Mountain walls are an important feature of the mountain scenery of the Brecon Beacons National Park, separating common grazing from in-bye land. We all know of walks that follow the contours of the hill and mountainside and run alongside an ancient wall, built, who knows when, and with how many hours of hard labour. Such walls form an important and striking element in the beauty and power of the landscape. Today, however it is a common sight to see recently fallen walls, with the gaps filled with wire or a hurdle or, even more tragically, stretches of scraped earth where the wall has been removed, the stone sold for building and replaced by a sterile wire fence.
Walls of Llangynidr (WOL) was started in 2000 as a village millennium project to try and save the mountain dry stone walls in our parish. Working in partnership with the Llangynidr Community Council, the Dry Stone Walling Association (DSWA) and BBNP, WOL was formed with two major aims. The first was to rebuild and replace fallen walls and the second to provide training in the craft of dry stone walling.
We started by recording all our mountain walls and then identified which sections we might be able to rebuild, choosing sections where a major part of the wall remained, where the wall was close to a foot path and had an obvious ecological and environmental value and, very importantly, where we had the support of the local farmer of landowner. Each year we have rebuilt a new section of wall, using qualified dry stone wallers and we have run one or two training courses, under the direction of DSWA andwith awards granted by DSWAand recognised by LANTRA. So far we have rebuilt about 400m of wall and trained over ninety new people in the craft of dry stone walling.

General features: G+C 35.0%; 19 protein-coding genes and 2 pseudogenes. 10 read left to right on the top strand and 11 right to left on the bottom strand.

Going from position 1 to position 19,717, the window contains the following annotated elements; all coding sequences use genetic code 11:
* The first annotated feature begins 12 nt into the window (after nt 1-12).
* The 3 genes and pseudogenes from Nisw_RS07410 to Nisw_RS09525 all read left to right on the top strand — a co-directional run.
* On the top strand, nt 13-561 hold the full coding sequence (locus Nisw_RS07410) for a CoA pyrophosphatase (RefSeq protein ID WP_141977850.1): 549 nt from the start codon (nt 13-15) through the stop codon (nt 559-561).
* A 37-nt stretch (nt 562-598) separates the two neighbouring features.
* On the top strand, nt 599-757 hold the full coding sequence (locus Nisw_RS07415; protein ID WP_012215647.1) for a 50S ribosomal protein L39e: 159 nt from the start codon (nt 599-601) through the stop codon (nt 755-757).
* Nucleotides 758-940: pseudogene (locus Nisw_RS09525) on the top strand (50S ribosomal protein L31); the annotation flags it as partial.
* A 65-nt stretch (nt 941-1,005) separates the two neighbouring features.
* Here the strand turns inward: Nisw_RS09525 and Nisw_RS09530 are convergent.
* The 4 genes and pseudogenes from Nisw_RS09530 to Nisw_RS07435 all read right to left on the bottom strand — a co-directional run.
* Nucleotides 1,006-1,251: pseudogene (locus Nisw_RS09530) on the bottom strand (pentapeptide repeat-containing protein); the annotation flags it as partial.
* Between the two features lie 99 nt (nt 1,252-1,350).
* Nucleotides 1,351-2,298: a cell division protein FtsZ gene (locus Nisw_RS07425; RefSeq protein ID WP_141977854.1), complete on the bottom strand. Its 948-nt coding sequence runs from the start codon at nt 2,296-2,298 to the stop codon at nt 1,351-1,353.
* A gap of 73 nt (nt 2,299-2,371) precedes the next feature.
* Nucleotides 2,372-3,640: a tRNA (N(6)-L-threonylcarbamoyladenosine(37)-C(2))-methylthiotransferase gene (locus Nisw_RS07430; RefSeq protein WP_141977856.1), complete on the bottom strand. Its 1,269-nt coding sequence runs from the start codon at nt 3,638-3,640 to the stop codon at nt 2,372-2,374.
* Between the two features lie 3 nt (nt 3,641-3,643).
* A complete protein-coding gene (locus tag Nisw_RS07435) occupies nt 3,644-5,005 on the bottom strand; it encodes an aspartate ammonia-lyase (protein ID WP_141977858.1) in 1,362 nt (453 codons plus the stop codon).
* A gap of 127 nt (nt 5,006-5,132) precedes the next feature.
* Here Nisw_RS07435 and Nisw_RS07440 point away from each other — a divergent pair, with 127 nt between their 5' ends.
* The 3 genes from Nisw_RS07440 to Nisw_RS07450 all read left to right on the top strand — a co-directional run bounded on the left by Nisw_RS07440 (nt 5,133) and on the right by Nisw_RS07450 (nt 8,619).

Later, WOL made the decision to approach the BBPS to discuss the possibility of becoming a part of, and partner with the Park Society and we are delighted that WOL has now a become a special subcommittee of the Park Society.
Our new position gives us an opportunity to try and work on a larger scale within the Park. From the very outset it was our intention to act as a pilot project with the hope that the ideas, if they worked in Llangynidr, might spread to other communities. This we hope we can now do with the support of Park Society members. If you feel strongly about the need to protect and rebuild the dry stone walls in your community, if you have two or three others in your community with whom you could start a local action group, if you think that you have the support of your community council and local farmers, do contact me and we can explore developing a strategy together.
Spreading the ideas of WOL will have two major consequences; it will unlock funding for wall restoration and training but it will also give increased impetus for a Park-wide strategy on the management of natural stone which will include, not only the protection and restoration of walls, but also a policy on local quarries and on planning decisions relating to the use of stone in new buildings.